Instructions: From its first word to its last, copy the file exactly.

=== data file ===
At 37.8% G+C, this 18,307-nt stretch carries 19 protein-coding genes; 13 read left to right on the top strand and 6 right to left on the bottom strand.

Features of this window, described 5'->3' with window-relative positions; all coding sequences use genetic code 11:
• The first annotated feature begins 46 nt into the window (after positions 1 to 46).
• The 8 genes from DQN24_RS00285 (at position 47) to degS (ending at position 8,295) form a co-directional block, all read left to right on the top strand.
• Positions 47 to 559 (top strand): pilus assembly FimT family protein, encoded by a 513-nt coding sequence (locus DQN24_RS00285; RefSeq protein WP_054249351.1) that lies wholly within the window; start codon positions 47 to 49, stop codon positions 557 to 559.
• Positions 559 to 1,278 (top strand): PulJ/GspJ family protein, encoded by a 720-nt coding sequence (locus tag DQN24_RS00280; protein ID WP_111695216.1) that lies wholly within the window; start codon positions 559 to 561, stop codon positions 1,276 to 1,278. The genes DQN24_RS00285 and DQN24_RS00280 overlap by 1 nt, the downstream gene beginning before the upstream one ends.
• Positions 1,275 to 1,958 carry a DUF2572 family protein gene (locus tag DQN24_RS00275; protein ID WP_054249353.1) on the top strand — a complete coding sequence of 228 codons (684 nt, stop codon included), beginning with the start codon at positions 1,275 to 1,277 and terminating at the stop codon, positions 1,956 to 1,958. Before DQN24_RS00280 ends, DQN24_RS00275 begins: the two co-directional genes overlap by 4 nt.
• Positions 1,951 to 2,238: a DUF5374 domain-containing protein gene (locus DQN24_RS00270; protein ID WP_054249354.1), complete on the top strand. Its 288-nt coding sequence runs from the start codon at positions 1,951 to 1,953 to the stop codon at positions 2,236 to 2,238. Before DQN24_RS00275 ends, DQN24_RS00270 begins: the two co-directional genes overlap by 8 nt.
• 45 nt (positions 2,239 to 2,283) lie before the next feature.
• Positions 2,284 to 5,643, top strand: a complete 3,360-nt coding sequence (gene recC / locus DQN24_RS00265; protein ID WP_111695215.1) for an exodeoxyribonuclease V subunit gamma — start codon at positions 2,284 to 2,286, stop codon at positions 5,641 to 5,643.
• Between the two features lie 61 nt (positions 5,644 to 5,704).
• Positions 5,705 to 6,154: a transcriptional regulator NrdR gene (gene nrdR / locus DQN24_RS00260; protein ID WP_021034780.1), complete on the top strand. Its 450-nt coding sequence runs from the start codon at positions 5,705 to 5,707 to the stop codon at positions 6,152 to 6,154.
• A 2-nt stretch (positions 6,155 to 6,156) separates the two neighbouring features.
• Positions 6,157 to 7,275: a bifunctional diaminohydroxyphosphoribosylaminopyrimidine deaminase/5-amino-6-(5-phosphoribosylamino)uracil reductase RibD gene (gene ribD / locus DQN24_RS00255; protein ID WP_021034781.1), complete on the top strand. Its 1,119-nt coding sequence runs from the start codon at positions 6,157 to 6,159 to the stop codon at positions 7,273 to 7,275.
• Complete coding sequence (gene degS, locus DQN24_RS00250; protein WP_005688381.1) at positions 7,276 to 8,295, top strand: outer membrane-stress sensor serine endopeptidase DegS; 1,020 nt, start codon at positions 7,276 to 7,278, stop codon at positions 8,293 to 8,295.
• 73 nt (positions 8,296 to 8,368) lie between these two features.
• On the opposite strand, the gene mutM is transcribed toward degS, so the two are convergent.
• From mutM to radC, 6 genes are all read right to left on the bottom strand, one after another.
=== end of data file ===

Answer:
At 37.8% G+C, this 18,307-nt stretch carries 19 protein-coding genes; 13 read left to right on the top strand and 6 right to left on the bottom strand.

Features of this window, described 5'->3' with window-relative positions; all coding sequences use genetic code 11:
• The first annotated feature begins 46 nt into the window (after positions 1 to 46).
• The 8 genes from DQN24_RS00285 (at position 47) to degS (ending at position 8,295) form a co-directional block, all read left to right on the top strand.
• Positions 47 to 559 (top strand): pilus assembly FimT family protein, encoded by a 513-nt coding sequence (locus DQN24_RS00285; RefSeq protein WP_054249351.1) that lies wholly within the window; start codon positions 47 to 49, stop codon positions 557 to 559.
• Positions 559 to 1,278 (top strand): PulJ/GspJ family protein, encoded by a 720-nt coding sequence (locus tag DQN24_RS00280; protein ID WP_111695216.1) that lies wholly within the window; start codon positions 559 to 561, stop codon positions 1,276 to 1,278. The genes DQN24_RS00285 and DQN24_RS00280 overlap by 1 nt, the downstream gene beginning before the upstream one ends.
• Positions 1,275 to 1,958 carry a DUF2572 family protein gene (locus tag DQN24_RS00275; protein ID WP_054249353.1) on the top strand — a complete coding sequence of 228 codons (684 nt, stop codon included), beginning with the start codon at positions 1,275 to 1,277 and terminating at the stop codon, positions 1,956 to 1,958. Before DQN24_RS00280 ends, DQN24_RS00275 begins: the two co-directional genes overlap by 4 nt.
• Positions 1,951 to 2,238: a DUF5374 domain-containing protein gene (locus DQN24_RS00270; protein ID WP_054249354.1), complete on the top strand. Its 288-nt coding sequence runs from the start codon at positions 1,951 to 1,953 to the stop codon at positions 2,236 to 2,238. Before DQN24_RS00275 ends, DQN24_RS00270 begins: the two co-directional genes overlap by 8 nt.
• 45 nt (positions 2,239 to 2,283) lie before the next feature.
• Positions 2,284 to 5,643, top strand: a complete 3,360-nt coding sequence (gene recC / locus DQN24_RS00265; protein ID WP_111695215.1) for an exodeoxyribonuclease V subunit gamma — start codon at positions 2,284 to 2,286, stop codon at positions 5,641 to 5,643.
• Between the two features lie 61 nt (positions 5,644 to 5,704).
• Positions 5,705 to 6,154: a transcriptional regulator NrdR gene (gene nrdR / locus DQN24_RS00260; protein ID WP_021034780.1), complete on the top strand. Its 450-nt coding sequence runs from the start codon at positions 5,705 to 5,707 to the stop codon at positions 6,152 to 6,154.
• A 2-nt stretch (positions 6,155 to 6,156) separates the two neighbouring features.
• Positions 6,157 to 7,275: a bifunctional diaminohydroxyphosphoribosylaminopyrimidine deaminase/5-amino-6-(5-phosphoribosylamino)uracil reductase RibD gene (gene ribD / locus DQN24_RS00255; protein ID WP_021034781.1), complete on the top strand. Its 1,119-nt coding sequence runs from the start codon at positions 6,157 to 6,159 to the stop codon at positions 7,273 to 7,275.
• Complete coding sequence (gene degS, locus DQN24_RS00250; protein WP_005688381.1) at positions 7,276 to 8,295, top strand: outer membrane-stress sensor serine endopeptidase DegS; 1,020 nt, start codon at positions 7,276 to 7,278, stop codon at positions 8,293 to 8,295.
• 73 nt (positions 8,296 to 8,368) lie between these two features.
• On the opposite strand, the gene mutM is transcribed toward degS, so the two are convergent.
• From mutM to radC, 6 genes are all read right to left on the bottom strand, one after another.